Featured Object: Mechanical Bank: Tammany Hall, 2017.06.0026
- Post Date: 8/15/2018
- Author: Sidney Madden, Registration student
- Reading Time: 4 minute read
In New York City across from Union Square, the former Tammany Hall building sits. For nearly two centuries, this building was home to one of the most powerful Democratic political machines in the city. Established in 1789 against the Federalist Party, Tammany Hall began influencing mayoral elections well into the 1950s. Though, the organization originally garnered support by helping poor and immigrant populations, it quickly became associated with corruption.
In the midst of this corruption, John Hall put in a patent on December 23, 1873 for his design “The Little Fat Man Bank” -- later renamed the “Tammany Bank” -- that was manufactured by the J. and E. Stevens Foundry. The bank is in the shape of a large man with dark, combed hair and a mustache, sitting on a chair with one hand outstretched while the other appears to hold the lapel of his jacket. There is speculation he could be a number of Tammany bosses, including William M. “Boss” Tweed or George Washington Plunkitt.
To the meet the growing demand, a large variety of the increasingly popular mechanical banks was produced. There are “Tammany Banks” with slight variations in color schemes, but bank collector Sy Schreckinger stresses a “Tammany Bank” in a different color combination should not preclude its authenticity. Resting on a brown chair with green trim, the bank in Spurlock’s collection has a yellow waistcoat, navy jacket, and brown pants.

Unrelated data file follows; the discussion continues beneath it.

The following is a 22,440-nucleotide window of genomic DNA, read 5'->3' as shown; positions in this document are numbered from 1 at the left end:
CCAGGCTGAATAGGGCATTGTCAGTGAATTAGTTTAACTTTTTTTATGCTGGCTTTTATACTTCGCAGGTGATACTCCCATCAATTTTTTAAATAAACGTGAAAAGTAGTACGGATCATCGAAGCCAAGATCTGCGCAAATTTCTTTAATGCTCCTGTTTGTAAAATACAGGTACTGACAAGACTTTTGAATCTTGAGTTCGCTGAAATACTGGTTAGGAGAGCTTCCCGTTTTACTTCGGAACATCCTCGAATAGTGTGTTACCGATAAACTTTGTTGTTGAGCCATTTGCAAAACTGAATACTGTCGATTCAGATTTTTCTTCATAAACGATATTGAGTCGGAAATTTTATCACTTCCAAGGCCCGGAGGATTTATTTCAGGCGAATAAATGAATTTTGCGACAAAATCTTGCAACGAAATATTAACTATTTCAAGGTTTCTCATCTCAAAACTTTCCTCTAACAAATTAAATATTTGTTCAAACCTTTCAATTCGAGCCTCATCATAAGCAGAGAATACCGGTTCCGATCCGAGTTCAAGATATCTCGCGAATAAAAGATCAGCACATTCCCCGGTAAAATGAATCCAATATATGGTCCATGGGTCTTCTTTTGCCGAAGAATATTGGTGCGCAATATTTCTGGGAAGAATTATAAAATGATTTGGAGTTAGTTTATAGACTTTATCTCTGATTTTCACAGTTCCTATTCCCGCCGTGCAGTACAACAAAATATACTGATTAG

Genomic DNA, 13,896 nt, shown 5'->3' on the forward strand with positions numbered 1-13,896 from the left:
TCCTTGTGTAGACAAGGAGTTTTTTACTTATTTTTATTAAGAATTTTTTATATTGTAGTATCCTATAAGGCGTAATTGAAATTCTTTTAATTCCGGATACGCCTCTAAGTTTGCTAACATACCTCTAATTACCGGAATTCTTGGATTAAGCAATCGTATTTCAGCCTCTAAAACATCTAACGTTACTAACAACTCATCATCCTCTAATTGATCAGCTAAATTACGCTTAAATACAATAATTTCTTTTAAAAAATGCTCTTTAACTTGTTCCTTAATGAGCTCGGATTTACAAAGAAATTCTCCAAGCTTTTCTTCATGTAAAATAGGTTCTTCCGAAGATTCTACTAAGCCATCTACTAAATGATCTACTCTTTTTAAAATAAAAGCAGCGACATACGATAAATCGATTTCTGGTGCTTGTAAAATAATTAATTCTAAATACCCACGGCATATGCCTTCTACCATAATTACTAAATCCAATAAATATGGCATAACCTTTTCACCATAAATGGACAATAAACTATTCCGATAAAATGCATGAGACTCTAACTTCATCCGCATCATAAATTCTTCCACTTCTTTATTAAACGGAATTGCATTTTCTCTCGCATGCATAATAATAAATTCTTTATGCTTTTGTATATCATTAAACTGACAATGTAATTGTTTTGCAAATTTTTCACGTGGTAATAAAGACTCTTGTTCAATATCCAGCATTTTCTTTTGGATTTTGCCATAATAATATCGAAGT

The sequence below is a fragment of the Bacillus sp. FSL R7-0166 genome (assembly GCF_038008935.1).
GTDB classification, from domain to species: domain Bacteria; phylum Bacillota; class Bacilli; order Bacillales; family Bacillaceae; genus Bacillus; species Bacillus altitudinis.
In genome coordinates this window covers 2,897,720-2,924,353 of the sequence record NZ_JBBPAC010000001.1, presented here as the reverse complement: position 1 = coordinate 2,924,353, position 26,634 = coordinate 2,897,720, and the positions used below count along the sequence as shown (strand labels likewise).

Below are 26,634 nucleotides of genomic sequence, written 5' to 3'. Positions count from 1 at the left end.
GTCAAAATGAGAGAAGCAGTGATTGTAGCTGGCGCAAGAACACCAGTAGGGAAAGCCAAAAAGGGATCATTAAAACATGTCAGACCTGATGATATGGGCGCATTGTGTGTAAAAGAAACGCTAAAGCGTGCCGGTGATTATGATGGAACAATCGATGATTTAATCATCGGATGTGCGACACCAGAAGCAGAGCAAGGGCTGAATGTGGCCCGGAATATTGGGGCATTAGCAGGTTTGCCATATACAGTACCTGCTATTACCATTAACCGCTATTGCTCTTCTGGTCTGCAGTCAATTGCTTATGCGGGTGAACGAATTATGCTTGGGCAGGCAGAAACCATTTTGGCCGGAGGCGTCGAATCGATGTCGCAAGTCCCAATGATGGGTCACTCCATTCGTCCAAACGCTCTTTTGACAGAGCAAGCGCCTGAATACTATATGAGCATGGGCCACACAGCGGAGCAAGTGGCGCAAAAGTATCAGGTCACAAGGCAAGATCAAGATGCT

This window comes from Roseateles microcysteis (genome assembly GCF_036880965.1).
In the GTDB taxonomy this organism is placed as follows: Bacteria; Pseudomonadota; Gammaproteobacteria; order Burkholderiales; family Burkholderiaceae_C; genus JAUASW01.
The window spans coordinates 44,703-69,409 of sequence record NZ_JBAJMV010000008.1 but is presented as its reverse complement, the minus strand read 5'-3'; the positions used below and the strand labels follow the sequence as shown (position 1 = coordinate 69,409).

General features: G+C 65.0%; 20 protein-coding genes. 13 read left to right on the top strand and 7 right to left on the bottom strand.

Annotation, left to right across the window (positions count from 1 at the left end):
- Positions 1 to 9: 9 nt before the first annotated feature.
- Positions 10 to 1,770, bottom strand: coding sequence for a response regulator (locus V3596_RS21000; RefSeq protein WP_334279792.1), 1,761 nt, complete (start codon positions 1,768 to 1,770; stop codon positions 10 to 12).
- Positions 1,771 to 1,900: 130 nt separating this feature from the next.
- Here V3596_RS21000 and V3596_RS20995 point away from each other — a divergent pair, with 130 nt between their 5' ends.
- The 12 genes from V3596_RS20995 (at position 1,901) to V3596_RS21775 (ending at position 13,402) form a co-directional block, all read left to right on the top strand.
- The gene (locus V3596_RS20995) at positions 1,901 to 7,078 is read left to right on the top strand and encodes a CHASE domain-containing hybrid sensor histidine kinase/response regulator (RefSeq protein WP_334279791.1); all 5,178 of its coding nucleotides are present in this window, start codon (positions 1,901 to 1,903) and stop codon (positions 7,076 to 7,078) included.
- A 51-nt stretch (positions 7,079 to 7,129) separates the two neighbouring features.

The clever mechanisms of the mechanical bank begin when you drop a coin into the man’s hand. He quickly places it into his jacket and nods. In an early advertisement, J. and E. Stevens Foundry described the mechanism “Put a coin in his hand and see how promptly he pockets it and how politely he bows his thanks.” However, some bank collectors have proposed the man on the chair is a political boss, who likely accepting a bribe, and the polite nod serves as confirmation for a corrupt deed being granted.
The “Tammany Bank” is one of the newly acquired pieces in The People’s Collection: US History and Culture. This collection was developed by the donors “to honor the people of the United States. Although they consist of diverse races, cultures, religions, and beliefs, they strive to cohabit their space on earth peacefully and justice for all.”